Scientists studying ants have always wondered how ants living in huge colonies, identify other ants belong to same colony or is an intruder or enemy ant. Researchers from The University of California, Riverside have found an answer to this question. They have found that ants communicate via diverse hydrocarbon chemicals present on the their outer shells (or cuticles).
The researchers in their study observed that ants during their course of evolution have evolved to gain largest families of olfactory receptor genes in insects. And they employ their advance sense of odor to identify the chemicals present on the individual ant’s cuticle to distinguish between different castes or different colonies of their societies.
So far, researchers had an idea about ants using olfactory detection of pheromones to identify individual said Anandasankar Ray, leading the study. In this study, they closely observed worker ants to monitor antennal neurons and their reactions to hydrocarbons on the cuticle.
The team used a powerful electrophysiology process, to test hydrocarbons existing on the cuticle of queen and worker ants that have formerly believed to act as pheromone signals.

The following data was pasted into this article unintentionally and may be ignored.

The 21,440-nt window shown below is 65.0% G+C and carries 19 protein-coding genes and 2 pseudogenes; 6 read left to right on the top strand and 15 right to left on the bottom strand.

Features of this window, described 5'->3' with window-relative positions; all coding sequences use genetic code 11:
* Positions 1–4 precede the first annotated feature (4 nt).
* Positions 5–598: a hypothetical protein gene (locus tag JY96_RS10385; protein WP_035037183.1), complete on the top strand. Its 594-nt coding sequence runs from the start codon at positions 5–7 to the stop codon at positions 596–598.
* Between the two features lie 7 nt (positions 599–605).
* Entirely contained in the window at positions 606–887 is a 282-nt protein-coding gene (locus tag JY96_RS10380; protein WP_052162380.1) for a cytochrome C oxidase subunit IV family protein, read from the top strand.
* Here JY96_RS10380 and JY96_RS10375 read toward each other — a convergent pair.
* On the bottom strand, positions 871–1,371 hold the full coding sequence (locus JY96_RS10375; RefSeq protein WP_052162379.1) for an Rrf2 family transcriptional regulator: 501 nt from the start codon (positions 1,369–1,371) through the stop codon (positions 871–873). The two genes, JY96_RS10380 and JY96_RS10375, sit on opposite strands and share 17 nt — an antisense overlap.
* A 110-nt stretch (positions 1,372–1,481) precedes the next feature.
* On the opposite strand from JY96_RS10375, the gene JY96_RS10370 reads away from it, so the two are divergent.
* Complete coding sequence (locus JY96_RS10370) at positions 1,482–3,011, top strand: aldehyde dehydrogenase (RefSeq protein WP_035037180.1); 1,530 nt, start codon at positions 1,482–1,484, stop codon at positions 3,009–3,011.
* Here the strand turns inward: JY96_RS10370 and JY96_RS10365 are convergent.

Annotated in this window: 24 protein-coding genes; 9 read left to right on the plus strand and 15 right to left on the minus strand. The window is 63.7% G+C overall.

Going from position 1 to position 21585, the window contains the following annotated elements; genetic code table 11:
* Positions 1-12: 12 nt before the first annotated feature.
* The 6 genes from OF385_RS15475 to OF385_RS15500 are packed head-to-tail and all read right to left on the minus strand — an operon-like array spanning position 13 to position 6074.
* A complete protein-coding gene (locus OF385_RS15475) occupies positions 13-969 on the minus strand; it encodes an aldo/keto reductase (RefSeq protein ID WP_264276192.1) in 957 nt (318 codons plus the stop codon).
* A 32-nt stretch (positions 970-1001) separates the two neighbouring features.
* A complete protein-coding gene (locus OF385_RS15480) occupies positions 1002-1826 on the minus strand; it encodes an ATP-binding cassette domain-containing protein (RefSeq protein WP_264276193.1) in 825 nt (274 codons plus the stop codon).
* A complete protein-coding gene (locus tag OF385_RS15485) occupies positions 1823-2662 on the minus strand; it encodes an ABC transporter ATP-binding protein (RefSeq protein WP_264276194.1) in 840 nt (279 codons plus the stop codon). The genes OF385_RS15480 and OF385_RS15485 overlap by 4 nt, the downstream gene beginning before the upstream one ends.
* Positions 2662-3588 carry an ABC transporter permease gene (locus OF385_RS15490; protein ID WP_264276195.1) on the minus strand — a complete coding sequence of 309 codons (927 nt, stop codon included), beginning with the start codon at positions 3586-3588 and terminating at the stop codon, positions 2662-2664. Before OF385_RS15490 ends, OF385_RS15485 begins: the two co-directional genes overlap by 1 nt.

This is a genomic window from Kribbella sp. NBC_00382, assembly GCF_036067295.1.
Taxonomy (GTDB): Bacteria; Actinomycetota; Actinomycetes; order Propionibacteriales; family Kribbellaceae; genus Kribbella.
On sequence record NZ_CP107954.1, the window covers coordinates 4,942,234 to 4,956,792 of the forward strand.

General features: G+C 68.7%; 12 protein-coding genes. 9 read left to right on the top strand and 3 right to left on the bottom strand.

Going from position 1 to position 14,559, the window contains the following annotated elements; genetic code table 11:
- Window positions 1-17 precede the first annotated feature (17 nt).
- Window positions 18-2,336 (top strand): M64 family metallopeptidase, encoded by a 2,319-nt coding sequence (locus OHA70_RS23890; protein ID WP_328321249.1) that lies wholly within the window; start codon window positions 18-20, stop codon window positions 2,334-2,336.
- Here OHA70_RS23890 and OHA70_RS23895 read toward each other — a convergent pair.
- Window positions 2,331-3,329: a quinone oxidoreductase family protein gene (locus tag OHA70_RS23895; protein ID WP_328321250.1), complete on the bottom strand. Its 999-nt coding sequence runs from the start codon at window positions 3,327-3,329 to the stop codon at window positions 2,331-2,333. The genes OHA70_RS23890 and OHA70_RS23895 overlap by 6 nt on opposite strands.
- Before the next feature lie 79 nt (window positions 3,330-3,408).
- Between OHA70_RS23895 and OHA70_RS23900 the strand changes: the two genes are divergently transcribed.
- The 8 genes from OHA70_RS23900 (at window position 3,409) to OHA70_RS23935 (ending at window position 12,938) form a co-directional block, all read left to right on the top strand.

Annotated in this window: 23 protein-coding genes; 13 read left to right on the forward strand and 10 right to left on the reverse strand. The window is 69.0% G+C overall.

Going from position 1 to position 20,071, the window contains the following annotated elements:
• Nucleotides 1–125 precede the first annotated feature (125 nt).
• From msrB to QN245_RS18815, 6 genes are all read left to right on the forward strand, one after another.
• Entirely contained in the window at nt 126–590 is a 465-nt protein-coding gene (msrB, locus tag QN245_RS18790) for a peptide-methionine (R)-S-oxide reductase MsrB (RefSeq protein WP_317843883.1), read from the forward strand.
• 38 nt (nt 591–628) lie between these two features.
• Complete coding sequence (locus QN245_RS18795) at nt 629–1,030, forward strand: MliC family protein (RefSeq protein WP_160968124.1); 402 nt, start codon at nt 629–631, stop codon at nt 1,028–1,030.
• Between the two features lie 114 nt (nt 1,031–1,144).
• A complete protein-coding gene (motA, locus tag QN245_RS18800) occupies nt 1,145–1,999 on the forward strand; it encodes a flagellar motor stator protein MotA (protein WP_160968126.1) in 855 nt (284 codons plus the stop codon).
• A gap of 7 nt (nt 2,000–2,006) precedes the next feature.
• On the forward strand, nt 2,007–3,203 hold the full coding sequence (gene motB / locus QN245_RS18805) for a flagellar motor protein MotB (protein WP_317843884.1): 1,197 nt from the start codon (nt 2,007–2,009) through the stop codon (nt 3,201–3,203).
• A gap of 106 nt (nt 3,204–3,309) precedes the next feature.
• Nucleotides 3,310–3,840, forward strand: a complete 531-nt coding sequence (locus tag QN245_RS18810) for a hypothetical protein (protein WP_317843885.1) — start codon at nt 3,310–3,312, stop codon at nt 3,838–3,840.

They found that ants using their antennal sensors, could precisely detect not just these low volatility compounds, but could sense all other hydrocarbon components. This is an unusual ability, to identify a wide range of hydrocarbons by the ant antenna and probably a unique property of eusocial insects. Employing high definition ability to detect ant body odor, the ants differentiate between different castes within the colony as well as strangers or intruders.
The study also revealed that identification of individuals at very close proximity, especially in a crowded colony is aided by employing low volatility cuticular hydrocarbons. On the other hand, a more volatile signal may be baffling to relate to an individual and could deluge the olfactory system by regularly stimulating it.
Research also showed that that the cuticle of each ant has a mixture of different cuticular hydrocarbons. The exact combination of the mixture may be a useful resolution for systematizing information for different castes within the colony and for any intruders from outside.
As per an earlier model proposed in 2005, it was believed that worker ants could smell cuticular hydrocarbons from only non-nestmate and could not smell the hydrocarbons from the nestmates.
But the new study using a sensitive electrophysiology assay, it is now clear that ants can smell cuticular extracts from a nestmate ad well as from non-nestmate.
With such advanced olfactory system, no doubt ants have successfully colonized nearly every landmass of the planet Earth.